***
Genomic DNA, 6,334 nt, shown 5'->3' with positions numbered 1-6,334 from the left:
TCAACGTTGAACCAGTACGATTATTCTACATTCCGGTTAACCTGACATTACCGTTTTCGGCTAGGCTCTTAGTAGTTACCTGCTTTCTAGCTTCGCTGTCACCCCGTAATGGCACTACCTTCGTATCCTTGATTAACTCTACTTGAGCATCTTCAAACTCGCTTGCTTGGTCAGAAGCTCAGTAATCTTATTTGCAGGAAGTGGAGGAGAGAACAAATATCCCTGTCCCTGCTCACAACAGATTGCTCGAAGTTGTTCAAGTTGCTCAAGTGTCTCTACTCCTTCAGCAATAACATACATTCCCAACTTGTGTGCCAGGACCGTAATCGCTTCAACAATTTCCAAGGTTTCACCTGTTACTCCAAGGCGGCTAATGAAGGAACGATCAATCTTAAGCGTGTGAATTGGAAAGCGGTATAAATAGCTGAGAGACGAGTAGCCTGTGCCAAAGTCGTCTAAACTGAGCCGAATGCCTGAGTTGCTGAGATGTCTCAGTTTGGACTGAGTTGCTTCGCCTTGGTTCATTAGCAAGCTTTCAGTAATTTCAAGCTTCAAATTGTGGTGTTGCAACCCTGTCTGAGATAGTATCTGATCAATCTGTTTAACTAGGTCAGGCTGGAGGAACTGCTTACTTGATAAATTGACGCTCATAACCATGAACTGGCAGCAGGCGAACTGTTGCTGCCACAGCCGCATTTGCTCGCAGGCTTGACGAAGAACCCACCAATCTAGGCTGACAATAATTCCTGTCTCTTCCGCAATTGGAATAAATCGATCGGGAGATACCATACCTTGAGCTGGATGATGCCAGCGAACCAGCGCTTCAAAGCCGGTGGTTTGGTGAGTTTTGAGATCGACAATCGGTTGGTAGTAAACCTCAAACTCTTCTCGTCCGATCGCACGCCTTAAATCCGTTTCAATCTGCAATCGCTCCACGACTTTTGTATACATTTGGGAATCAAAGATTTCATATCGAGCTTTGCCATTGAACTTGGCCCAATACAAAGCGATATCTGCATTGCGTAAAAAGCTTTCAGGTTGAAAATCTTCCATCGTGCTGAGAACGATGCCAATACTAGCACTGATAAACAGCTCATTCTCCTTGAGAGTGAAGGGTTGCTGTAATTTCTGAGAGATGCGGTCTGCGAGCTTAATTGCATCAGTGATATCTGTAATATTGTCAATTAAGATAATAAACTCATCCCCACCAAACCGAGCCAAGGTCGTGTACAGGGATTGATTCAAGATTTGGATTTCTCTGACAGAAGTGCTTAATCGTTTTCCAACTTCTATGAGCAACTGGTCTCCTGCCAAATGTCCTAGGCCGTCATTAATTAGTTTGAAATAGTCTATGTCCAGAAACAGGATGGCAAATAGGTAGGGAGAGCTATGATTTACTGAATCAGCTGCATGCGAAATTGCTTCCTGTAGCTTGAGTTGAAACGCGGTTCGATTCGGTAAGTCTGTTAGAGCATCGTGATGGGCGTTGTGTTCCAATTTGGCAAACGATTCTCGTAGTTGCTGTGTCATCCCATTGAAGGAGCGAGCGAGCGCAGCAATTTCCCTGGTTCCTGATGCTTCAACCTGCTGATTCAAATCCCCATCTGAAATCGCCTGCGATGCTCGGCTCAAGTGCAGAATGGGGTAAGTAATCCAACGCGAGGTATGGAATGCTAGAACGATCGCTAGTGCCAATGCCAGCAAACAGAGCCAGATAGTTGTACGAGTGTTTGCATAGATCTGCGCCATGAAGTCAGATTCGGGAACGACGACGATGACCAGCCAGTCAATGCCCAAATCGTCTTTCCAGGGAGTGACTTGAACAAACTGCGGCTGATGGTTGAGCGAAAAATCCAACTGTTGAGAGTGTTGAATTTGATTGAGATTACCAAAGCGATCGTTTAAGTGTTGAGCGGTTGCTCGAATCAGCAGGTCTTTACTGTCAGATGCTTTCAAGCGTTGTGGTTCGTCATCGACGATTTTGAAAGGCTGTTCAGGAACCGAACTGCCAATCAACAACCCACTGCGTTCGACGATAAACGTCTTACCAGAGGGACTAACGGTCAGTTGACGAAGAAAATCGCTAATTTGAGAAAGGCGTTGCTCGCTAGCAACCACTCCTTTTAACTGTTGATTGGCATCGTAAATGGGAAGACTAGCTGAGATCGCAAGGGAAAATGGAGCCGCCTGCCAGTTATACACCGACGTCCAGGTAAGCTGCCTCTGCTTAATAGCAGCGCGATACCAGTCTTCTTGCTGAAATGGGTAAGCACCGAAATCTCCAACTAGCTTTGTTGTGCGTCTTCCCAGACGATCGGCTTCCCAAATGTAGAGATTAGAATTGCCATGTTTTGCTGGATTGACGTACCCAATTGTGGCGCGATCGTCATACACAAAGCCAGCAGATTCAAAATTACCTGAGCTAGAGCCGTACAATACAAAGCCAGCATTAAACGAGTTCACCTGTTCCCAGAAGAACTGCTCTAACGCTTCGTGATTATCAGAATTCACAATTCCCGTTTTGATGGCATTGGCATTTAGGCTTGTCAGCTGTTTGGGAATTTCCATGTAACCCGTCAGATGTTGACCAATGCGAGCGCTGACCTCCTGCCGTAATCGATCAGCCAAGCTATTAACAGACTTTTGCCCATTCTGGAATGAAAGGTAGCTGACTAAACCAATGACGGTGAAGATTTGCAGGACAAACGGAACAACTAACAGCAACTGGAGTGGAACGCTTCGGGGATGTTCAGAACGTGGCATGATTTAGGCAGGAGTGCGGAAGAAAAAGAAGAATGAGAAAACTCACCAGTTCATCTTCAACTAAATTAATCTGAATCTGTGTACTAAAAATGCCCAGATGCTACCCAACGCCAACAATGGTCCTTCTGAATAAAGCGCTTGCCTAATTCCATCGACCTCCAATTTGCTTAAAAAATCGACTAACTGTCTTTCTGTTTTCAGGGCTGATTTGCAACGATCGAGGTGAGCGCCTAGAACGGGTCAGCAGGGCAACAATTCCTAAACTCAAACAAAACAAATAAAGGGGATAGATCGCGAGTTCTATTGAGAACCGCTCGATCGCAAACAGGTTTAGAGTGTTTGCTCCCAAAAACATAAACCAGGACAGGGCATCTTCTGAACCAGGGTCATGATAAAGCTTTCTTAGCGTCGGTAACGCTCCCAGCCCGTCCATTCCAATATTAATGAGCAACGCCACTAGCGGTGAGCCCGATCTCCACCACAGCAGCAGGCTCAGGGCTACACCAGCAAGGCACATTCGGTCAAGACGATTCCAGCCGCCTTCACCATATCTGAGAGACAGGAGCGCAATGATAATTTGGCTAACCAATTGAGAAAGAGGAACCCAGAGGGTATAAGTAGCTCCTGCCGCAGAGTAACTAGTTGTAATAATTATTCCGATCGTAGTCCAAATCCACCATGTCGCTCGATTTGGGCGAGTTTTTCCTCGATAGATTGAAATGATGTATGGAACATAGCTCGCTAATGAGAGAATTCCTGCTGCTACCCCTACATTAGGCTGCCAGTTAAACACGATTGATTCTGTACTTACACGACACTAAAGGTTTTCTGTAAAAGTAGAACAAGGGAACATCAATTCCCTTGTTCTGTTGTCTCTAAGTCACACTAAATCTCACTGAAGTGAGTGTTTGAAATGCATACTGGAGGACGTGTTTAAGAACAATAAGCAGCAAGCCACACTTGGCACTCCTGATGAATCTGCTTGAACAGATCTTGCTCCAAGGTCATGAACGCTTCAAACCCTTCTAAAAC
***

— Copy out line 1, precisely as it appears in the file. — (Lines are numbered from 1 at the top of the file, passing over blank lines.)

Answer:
Genomic DNA, 6,334 nt, shown 5'->3' with positions numbered 1-6,334 from the left: